Northern Michigan is a singularly incredible place, with perfect quiet unlike anything I can find in a city and the kind of cool, clear air I drink in, in gulps.
We slow the car to park, climb out from four hours of anticipation and we are here. Views of the lake and waves crashing against rocks. Last night, the cold water still beckoned, two of my kids leaning in for each crash of waves, no matter how cool and fierce the white caps were.
Of course, part of the beauty of this particular vacation is the cousins. My children and their six first cousins throw and catch baseballs, splash and swim together, play mini golf, score sugar cereals at the breakfast buffet.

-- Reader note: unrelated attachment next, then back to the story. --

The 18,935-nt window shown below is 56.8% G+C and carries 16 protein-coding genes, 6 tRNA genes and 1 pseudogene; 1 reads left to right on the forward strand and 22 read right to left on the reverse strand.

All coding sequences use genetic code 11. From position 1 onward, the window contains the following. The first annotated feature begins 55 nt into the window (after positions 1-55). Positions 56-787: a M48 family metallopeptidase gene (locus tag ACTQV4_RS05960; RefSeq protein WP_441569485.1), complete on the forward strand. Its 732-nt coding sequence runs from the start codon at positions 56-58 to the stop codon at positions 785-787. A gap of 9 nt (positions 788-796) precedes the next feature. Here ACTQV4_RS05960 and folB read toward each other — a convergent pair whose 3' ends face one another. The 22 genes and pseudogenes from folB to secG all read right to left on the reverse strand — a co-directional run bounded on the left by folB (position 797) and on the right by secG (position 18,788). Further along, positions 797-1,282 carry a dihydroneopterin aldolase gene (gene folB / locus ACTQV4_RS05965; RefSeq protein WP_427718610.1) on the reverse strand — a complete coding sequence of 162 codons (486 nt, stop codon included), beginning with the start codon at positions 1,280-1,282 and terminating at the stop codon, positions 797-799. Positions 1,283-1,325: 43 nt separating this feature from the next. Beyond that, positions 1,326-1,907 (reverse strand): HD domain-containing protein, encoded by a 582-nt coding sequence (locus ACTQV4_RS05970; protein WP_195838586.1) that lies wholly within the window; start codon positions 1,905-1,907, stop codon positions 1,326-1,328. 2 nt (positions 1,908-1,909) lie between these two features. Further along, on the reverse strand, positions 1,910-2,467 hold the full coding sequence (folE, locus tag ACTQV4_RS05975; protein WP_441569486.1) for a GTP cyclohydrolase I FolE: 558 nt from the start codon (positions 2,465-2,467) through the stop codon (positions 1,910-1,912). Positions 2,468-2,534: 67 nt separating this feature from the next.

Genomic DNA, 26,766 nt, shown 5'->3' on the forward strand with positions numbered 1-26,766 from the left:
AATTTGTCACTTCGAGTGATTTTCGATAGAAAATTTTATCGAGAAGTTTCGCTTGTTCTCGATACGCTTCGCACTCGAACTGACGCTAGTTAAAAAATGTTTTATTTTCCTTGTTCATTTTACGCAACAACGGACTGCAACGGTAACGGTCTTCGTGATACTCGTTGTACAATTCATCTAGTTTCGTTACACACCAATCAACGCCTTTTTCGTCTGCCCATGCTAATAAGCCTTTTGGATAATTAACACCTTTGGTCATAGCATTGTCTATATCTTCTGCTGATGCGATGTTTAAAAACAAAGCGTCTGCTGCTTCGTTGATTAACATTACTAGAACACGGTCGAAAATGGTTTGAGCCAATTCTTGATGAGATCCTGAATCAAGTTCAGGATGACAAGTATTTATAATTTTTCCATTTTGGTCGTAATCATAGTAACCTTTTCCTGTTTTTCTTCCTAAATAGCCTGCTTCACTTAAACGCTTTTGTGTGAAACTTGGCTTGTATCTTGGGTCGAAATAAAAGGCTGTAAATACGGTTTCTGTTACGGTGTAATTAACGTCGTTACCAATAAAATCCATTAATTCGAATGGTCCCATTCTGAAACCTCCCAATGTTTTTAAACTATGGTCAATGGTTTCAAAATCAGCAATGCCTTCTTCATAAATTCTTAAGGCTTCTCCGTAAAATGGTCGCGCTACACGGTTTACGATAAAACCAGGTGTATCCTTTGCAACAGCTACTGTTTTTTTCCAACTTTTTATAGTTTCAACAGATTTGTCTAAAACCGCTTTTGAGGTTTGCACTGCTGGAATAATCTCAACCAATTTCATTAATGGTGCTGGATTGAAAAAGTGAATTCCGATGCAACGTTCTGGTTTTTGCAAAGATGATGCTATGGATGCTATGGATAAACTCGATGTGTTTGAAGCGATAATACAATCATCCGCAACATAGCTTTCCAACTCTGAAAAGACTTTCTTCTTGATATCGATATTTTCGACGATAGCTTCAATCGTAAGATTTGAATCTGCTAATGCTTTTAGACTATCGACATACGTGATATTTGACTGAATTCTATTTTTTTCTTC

But northern Michigan isn’t special for the people who come here – although I will say that the people who work here are so kind and welcoming. And those who live here can be more poetic than most, probably because of the beauty of their everyday surroundings.
The magic to northern Michigan is in the terrain. The sky seems to meet the ground here, and the sky has hues I’ve never seen back home: pinks and purples at sunrise, many shades of blue and yellow at sunset. And the puffy clouds – as if hand-spun.
The spectacle of the lake, something to behold. The possibility in a simple morning walk. The poetry that lives on the air. And the perfect polished stones kissed by lake water over and over again – you don’t see these kinds of flat soothing stones in most parts of the world.
It’s wonderful when you can love the place you’re from. Rather than wish you lived somewhere else or lament the condition of your state, it is the brilliance of loving this place, this moment.
Nothing is perfect. But a week in northern Michigan surely comes pretty close.